Story and photos for Dwight Casimere
Scenes from the Red Carpet and from the film screening and concert at the North Cove of the World Financial Center, New York City
New York—The North Cove harbor along the Hudson River behind the World Financial Center and Ground Zero provided the dramatic backdrop for the World Premiere of Cameron Crowe’s film “The Union”, an engrossing and uplifting look at the creative collaboration between Elton John and his musical mentor Leon Russell. The film, which opened the 10 year anniversary edition of the TRIBECA Film Festival was an intimate look at their musical kinship, forged in the early year’s of Sir Elton’s explosive career, and their subsequent reunion some 38 years later. It is a poignant reunion that pulls at both the heart and instrumental strings.
The documentary screening was anteceded by an electrifying live concert of Sir Elton solo at the piano and with his distinctive vocals of his legendary hits. It was an historic evening that will live long in memory. The plaza along the North Cove harbor was jammed with Sir Elton and Russell’s fans, many who brought their children, out of school for Easter Break, to witness the historic moment. At times, they seemed more like worshippers at a Revival as they swayed and sang along with the music that had become steeped into their souls over the generations that spanned the Summer of Love, the anti-Viet Nam War years, the ascendancy of Rock and its nadir, and the fusion of R & B and jazz. In the film, there are appearances by T Bone Burnett, who produced both the film and the album, Sir Elton’s lifelong lyricist Bernie Taupin, music icons Neil Young and Brian Wilson, and soul organ legend Booker T. Jones. Ringo Starr, Stevie Nicks, Jeff Bridges and Grace Jones all make cameo appearances to pay homage to the songwriting legends.
There are some particularly telling moments in the film, such as when a 10-voice gospel choir is brought into the recording session. Russell sits supine, covered in blankets and dreamily listens to the choir sing through the background charts he has written for them. Their delivery is crisp and musically accurate, but Russell wants more from them. With a wave of his hand, combing through his famous flowing white locks; he begins to singsong in falsetto the way he wants the phrase to sound. The gospel choir tries it again, and it is transfixing.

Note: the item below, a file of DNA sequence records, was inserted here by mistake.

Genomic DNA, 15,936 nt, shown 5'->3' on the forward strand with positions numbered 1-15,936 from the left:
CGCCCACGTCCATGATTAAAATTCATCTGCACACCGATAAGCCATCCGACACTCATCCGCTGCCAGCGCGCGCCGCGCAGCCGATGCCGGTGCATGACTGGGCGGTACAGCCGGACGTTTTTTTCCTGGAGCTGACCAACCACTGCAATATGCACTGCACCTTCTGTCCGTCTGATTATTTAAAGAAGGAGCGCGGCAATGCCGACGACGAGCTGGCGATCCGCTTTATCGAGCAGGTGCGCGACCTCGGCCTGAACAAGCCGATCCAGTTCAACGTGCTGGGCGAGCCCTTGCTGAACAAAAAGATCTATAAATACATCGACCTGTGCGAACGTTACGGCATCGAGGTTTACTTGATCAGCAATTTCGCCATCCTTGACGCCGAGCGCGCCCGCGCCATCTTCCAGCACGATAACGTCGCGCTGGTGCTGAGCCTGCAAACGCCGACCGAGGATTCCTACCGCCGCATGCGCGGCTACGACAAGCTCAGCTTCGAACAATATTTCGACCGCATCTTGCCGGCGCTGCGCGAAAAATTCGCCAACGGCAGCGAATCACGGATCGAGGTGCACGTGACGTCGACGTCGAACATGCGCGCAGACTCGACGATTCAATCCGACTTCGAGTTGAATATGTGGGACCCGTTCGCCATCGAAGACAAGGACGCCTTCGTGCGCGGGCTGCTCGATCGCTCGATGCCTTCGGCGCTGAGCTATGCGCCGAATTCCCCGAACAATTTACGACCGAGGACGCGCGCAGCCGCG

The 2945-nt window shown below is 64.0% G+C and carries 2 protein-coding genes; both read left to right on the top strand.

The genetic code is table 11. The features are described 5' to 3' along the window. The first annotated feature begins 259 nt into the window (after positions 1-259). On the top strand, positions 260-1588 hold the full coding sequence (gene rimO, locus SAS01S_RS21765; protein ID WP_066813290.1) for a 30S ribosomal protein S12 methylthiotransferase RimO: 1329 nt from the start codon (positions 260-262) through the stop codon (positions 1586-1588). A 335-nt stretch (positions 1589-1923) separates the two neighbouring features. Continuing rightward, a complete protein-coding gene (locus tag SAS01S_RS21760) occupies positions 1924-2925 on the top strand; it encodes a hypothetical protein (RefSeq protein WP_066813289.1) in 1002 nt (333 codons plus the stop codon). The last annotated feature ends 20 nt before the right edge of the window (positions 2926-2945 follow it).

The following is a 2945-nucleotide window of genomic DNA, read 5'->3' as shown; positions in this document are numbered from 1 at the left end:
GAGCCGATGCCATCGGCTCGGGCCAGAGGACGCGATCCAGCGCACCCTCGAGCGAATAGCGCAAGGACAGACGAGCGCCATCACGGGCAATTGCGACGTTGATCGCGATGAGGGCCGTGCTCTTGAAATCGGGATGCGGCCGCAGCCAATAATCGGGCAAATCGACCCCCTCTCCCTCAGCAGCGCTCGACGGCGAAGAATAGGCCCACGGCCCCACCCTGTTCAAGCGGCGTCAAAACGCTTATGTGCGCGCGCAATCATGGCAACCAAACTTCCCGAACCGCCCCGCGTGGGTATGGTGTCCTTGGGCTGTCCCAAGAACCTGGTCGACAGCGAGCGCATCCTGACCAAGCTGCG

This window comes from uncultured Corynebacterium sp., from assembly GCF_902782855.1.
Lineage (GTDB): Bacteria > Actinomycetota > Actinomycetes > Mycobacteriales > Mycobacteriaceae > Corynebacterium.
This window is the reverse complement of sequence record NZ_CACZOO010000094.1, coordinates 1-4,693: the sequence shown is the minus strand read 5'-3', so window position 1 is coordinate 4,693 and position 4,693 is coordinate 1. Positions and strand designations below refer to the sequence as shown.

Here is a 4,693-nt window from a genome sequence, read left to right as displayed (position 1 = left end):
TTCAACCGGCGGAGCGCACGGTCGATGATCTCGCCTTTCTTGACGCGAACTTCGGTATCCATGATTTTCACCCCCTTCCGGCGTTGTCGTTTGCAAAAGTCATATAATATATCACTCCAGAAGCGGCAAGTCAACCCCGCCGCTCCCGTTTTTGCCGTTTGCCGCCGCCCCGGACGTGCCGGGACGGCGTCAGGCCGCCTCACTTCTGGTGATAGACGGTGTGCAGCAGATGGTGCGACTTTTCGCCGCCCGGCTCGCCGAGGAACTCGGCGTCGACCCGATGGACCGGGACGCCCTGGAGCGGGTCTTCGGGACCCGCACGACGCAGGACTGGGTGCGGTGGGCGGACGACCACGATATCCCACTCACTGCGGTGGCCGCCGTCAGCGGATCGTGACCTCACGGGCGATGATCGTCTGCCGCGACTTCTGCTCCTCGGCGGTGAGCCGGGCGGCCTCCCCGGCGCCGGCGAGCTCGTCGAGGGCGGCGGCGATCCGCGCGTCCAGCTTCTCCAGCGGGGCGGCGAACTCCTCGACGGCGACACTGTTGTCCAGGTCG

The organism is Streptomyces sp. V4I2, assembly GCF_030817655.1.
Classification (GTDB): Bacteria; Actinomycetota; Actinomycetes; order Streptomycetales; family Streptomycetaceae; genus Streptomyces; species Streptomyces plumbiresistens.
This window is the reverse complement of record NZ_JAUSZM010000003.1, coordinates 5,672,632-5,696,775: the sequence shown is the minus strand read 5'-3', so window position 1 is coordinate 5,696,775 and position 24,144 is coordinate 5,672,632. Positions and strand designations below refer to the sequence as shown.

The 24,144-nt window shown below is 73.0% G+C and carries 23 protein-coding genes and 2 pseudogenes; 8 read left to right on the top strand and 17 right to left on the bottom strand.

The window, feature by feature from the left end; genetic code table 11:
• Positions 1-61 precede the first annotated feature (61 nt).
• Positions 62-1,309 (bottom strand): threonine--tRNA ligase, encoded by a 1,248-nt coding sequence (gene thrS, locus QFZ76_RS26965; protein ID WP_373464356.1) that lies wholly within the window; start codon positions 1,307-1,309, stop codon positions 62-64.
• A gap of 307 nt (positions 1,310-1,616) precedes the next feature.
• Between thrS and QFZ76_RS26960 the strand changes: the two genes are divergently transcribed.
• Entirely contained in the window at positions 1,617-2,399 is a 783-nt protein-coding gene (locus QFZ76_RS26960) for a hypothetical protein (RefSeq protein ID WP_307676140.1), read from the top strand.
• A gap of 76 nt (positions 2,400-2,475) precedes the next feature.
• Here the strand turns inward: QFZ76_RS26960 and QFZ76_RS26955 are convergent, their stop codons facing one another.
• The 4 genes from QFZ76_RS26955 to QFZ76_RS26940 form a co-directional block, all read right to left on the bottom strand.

In another, Sir Elton recounts how deeply Russell and his creative genius have informed his life and music over the years. “We haven’t talked in 38 years. I regret not having reached out to him to tell him how important he has been to me. Somehow, when you get older, your memory begins to speak out to you with such clarity and you remember the people and events that molded you and made you who they are. Sometimes their voices speak out to you as if they are in the room with you. That’s what came to me about Leon and how much he means to me. And that’s why I decided to reach out to him and to do this album.”
The audience witnesses the creative process of making a musical album in The Union. How all the bits and pieces, stops and starts, musical “pop-ins” by guest soloists and background musicians are all seamless put together and sweetened by producer T Bone Walker and his editing team to create a final product that is sweet as Memphis pecan pie.
The album completed, the film then moves on to the release concert at New York’s Beacon Theatre. It is a glorious and triumphant moment. Sir Elton brings his good friend and mentor onstage with great fanfare and the opening strains are mesmerizing. Russell’s supple fingers and hands, surprisingly smooth and youthful looking in spite of the ravages of time, began to caress the keys of his piano, which emitted ethereal tones. The notes he plays are more like Ravel or Debussy than a blues pianist. But then comes that distinctive, gravelly, time-worn voice: “I’ve been so many places in my life and times, I’ve sung so many songs, I’ve made some bad rhymes,” he sings. But the words are less like singing, than speaking. They are the hushed tones of a lover in the still of night, laying his soul bare and revealing his deepest darkest secrets. “We are alone now,” he intones, “and I’m singing this song to you.” Indeed!
Sir Elton John concluded the night’s festivities with a rousing solo performance on his signature piano. Starting with his signature hit Tiny Dancer; he quickly swept into a stratospheric reading of Rocket Man that se the nighttime sky ablaze with musical fireworks.
I would like to see “The Union” again in the quietude of a theatre or on my home screen. I’m afraid much of the dialogue between Sir Elton, with his British accent and Russell, with his deep, Memphis twang, got lost in the ambient crowd noise and stiff Northeasterly wind off the chilly Hudson River. I’m sure it is one of those films that takes on more meaning and reveals more new content with each viewing.